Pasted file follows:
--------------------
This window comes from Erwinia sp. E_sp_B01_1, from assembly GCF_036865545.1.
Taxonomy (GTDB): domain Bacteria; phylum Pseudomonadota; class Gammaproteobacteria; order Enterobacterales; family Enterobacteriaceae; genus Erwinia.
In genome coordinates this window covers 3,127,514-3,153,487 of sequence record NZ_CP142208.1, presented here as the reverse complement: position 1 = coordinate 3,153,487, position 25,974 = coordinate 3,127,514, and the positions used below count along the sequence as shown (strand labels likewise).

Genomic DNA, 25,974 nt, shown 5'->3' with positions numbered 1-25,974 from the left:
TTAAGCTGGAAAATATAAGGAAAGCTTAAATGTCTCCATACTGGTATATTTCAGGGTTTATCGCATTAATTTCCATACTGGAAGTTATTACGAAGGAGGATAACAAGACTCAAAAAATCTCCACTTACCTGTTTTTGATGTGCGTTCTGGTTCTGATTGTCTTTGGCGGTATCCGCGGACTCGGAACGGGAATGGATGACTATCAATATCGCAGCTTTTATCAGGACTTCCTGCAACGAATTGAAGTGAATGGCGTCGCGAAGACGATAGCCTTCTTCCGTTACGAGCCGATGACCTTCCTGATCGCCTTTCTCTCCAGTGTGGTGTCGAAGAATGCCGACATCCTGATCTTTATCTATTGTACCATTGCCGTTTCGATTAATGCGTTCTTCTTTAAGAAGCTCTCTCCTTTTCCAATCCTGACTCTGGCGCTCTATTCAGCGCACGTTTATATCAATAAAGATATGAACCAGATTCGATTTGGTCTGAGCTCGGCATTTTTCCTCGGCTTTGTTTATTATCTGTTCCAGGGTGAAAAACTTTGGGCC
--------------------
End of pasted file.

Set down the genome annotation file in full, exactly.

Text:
This window comes from Erwinia sp. E_sp_B01_1, from assembly GCF_036865545.1.
Taxonomy (GTDB): domain Bacteria; phylum Pseudomonadota; class Gammaproteobacteria; order Enterobacterales; family Enterobacteriaceae; genus Erwinia.
In genome coordinates this window covers 3,127,514-3,153,487 of sequence record NZ_CP142208.1, presented here as the reverse complement: position 1 = coordinate 3,153,487, position 25,974 = coordinate 3,127,514, and the positions used below count along the sequence as shown (strand labels likewise).

Genomic DNA, 25,974 nt, shown 5'->3' with positions numbered 1-25,974 from the left:
TTAAGCTGGAAAATATAAGGAAAGCTTAAATGTCTCCATACTGGTATATTTCAGGGTTTATCGCATTAATTTCCATACTGGAAGTTATTACGAAGGAGGATAACAAGACTCAAAAAATCTCCACTTACCTGTTTTTGATGTGCGTTCTGGTTCTGATTGTCTTTGGCGGTATCCGCGGACTCGGAACGGGAATGGATGACTATCAATATCGCAGCTTTTATCAGGACTTCCTGCAACGAATTGAAGTGAATGGCGTCGCGAAGACGATAGCCTTCTTCCGTTACGAGCCGATGACCTTCCTGATCGCCTTTCTCTCCAGTGTGGTGTCGAAGAATGCCGACATCCTGATCTTTATCTATTGTACCATTGCCGTTTCGATTAATGCGTTCTTCTTTAAGAAGCTCTCTCCTTTTCCAATCCTGACTCTGGCGCTCTATTCAGCGCACGTTTATATCAATAAAGATATGAACCAGATTCGATTTGGTCTGAGCTCGGCATTTTTCCTCGGCTTTGTTTATTATCTGTTCCAGGGTGAAAAACTTTGGGCC